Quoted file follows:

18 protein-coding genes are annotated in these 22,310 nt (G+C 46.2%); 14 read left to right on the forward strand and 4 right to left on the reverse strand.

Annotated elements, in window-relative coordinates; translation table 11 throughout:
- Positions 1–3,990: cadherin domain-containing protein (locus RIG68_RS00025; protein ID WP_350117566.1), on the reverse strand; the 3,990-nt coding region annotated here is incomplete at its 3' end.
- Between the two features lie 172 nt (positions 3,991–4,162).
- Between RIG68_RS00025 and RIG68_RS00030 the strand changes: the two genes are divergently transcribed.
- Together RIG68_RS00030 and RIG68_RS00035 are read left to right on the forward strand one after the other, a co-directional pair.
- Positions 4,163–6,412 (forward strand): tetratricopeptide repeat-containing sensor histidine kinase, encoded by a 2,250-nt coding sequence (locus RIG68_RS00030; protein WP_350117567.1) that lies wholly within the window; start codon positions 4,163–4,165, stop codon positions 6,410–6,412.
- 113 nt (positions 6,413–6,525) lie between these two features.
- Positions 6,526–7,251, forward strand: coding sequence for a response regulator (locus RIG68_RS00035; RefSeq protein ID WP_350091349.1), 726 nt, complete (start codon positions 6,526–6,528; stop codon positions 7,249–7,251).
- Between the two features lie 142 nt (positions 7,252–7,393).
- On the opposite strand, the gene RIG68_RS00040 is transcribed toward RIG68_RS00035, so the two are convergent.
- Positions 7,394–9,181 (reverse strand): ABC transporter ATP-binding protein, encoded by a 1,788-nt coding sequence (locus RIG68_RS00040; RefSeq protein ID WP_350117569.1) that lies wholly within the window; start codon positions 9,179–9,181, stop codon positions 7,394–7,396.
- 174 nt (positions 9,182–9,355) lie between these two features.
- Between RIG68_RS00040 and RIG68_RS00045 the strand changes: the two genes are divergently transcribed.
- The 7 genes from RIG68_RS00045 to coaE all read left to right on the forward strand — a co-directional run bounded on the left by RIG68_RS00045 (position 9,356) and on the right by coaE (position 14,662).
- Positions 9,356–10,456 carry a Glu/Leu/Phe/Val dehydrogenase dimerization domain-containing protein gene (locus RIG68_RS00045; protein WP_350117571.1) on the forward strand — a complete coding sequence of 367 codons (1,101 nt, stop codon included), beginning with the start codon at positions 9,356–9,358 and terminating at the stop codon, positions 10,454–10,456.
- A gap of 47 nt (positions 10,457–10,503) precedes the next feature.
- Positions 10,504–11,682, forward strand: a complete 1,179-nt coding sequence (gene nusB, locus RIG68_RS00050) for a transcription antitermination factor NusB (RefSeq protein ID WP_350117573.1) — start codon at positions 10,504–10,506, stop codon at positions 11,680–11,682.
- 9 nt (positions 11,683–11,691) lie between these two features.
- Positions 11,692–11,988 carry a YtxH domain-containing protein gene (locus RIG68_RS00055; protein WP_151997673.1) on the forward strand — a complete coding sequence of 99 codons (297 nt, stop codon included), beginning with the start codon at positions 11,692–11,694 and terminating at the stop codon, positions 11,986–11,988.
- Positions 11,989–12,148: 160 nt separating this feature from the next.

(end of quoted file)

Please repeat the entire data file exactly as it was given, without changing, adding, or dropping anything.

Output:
18 protein-coding genes are annotated in these 22,310 nt (G+C 46.2%); 14 read left to right on the forward strand and 4 right to left on the reverse strand.

Annotated elements, in window-relative coordinates; translation table 11 throughout:
- Positions 1–3,990: cadherin domain-containing protein (locus RIG68_RS00025; protein ID WP_350117566.1), on the reverse strand; the 3,990-nt coding region annotated here is incomplete at its 3' end.
- Between the two features lie 172 nt (positions 3,991–4,162).
- Between RIG68_RS00025 and RIG68_RS00030 the strand changes: the two genes are divergently transcribed.
- Together RIG68_RS00030 and RIG68_RS00035 are read left to right on the forward strand one after the other, a co-directional pair.
- Positions 4,163–6,412 (forward strand): tetratricopeptide repeat-containing sensor histidine kinase, encoded by a 2,250-nt coding sequence (locus RIG68_RS00030; protein WP_350117567.1) that lies wholly within the window; start codon positions 4,163–4,165, stop codon positions 6,410–6,412.
- 113 nt (positions 6,413–6,525) lie between these two features.
- Positions 6,526–7,251, forward strand: coding sequence for a response regulator (locus RIG68_RS00035; RefSeq protein ID WP_350091349.1), 726 nt, complete (start codon positions 6,526–6,528; stop codon positions 7,249–7,251).
- Between the two features lie 142 nt (positions 7,252–7,393).
- On the opposite strand, the gene RIG68_RS00040 is transcribed toward RIG68_RS00035, so the two are convergent.
- Positions 7,394–9,181 (reverse strand): ABC transporter ATP-binding protein, encoded by a 1,788-nt coding sequence (locus RIG68_RS00040; RefSeq protein ID WP_350117569.1) that lies wholly within the window; start codon positions 9,179–9,181, stop codon positions 7,394–7,396.
- 174 nt (positions 9,182–9,355) lie between these two features.
- Between RIG68_RS00040 and RIG68_RS00045 the strand changes: the two genes are divergently transcribed.
- The 7 genes from RIG68_RS00045 to coaE all read left to right on the forward strand — a co-directional run bounded on the left by RIG68_RS00045 (position 9,356) and on the right by coaE (position 14,662).
- Positions 9,356–10,456 carry a Glu/Leu/Phe/Val dehydrogenase dimerization domain-containing protein gene (locus RIG68_RS00045; protein WP_350117571.1) on the forward strand — a complete coding sequence of 367 codons (1,101 nt, stop codon included), beginning with the start codon at positions 9,356–9,358 and terminating at the stop codon, positions 10,454–10,456.
- A gap of 47 nt (positions 10,457–10,503) precedes the next feature.
- Positions 10,504–11,682, forward strand: a complete 1,179-nt coding sequence (gene nusB, locus RIG68_RS00050) for a transcription antitermination factor NusB (RefSeq protein ID WP_350117573.1) — start codon at positions 10,504–10,506, stop codon at positions 11,680–11,682.
- 9 nt (positions 11,683–11,691) lie between these two features.
- Positions 11,692–11,988 carry a YtxH domain-containing protein gene (locus RIG68_RS00055; protein WP_151997673.1) on the forward strand — a complete coding sequence of 99 codons (297 nt, stop codon included), beginning with the start codon at positions 11,692–11,694 and terminating at the stop codon, positions 11,986–11,988.
- Positions 11,989–12,148: 160 nt separating this feature from the next.